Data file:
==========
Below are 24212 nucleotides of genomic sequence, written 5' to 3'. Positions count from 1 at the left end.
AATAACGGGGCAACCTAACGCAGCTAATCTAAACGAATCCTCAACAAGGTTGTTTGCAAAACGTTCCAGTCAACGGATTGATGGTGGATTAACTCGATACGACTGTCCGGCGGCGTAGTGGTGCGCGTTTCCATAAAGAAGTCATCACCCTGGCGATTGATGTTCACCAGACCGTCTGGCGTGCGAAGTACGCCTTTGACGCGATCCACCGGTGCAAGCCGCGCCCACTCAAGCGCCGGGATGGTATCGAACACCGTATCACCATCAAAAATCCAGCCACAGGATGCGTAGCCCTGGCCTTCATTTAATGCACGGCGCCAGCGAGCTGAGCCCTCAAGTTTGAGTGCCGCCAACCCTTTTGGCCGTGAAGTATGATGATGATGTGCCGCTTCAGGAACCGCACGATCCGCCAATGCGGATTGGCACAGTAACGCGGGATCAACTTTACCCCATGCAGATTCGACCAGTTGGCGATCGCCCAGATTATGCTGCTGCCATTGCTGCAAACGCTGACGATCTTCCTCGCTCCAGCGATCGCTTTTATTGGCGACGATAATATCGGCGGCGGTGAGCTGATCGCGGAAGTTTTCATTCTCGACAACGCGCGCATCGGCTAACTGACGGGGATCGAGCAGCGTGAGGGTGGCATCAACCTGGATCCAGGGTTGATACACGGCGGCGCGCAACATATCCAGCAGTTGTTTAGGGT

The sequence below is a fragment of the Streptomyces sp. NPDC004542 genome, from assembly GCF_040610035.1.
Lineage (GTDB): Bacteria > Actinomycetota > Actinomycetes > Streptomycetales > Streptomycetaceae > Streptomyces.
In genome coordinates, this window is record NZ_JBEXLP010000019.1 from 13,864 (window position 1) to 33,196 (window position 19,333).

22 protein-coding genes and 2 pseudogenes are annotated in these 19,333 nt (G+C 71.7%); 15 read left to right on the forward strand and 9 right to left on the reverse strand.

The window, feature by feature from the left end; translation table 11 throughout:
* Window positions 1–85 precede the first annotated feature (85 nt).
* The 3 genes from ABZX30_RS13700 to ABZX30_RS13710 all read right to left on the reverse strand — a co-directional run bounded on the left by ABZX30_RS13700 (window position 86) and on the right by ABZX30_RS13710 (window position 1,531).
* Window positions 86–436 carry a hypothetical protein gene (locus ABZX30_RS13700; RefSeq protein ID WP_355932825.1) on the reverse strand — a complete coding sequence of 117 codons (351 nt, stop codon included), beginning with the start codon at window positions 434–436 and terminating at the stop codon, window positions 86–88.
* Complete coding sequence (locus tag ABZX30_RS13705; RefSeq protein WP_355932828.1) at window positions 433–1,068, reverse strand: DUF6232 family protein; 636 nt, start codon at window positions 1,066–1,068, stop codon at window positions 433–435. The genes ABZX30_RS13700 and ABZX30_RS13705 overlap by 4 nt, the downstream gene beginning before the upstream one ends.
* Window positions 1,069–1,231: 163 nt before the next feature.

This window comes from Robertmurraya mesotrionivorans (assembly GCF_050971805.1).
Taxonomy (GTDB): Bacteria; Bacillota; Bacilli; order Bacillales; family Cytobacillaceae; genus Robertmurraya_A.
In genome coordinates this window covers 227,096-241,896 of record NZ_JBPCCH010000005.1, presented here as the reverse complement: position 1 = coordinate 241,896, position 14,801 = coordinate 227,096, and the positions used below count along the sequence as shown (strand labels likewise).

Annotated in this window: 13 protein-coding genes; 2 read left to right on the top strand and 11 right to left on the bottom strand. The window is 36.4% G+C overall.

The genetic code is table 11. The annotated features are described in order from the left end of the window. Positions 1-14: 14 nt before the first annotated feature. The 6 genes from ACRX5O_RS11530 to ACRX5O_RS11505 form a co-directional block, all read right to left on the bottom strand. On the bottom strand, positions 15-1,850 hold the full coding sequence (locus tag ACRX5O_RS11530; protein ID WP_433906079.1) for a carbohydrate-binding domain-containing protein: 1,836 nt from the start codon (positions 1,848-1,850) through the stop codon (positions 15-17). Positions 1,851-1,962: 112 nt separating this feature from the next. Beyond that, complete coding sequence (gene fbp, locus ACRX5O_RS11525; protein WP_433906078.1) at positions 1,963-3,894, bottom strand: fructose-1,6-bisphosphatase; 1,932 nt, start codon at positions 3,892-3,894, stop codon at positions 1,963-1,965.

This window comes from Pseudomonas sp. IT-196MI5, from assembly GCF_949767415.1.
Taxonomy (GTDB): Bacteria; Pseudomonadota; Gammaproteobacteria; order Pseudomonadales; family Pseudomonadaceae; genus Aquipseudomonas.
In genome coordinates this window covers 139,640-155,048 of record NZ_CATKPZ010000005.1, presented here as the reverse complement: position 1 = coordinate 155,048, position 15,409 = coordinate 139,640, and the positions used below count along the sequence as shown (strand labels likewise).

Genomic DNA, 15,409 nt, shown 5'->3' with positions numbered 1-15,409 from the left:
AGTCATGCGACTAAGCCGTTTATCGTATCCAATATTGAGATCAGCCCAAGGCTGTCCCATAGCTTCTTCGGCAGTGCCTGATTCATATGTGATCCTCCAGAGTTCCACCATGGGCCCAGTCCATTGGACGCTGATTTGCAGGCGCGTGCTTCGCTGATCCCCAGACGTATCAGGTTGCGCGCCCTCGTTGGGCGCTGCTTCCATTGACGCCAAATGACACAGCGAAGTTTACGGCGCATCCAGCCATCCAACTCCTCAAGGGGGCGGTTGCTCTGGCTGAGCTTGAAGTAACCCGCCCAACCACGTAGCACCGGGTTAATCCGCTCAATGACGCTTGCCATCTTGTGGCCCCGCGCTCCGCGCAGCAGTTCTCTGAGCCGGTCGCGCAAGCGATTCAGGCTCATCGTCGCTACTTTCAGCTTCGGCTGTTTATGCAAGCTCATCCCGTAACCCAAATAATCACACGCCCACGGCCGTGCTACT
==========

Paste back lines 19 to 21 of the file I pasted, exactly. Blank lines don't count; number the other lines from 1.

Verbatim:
Taxonomy (GTDB): Bacteria; Pseudomonadota; Gammaproteobacteria; order Pseudomonadales; family Pseudomonadaceae; genus Aquipseudomonas.
In genome coordinates this window covers 139,640-155,048 of record NZ_CATKPZ010000005.1, presented here as the reverse complement: position 1 = coordinate 155,048, position 15,409 = coordinate 139,640, and the positions used below count along the sequence as shown (strand labels likewise).

Genomic DNA, 15,409 nt, shown 5'->3' with positions numbered 1-15,409 from the left: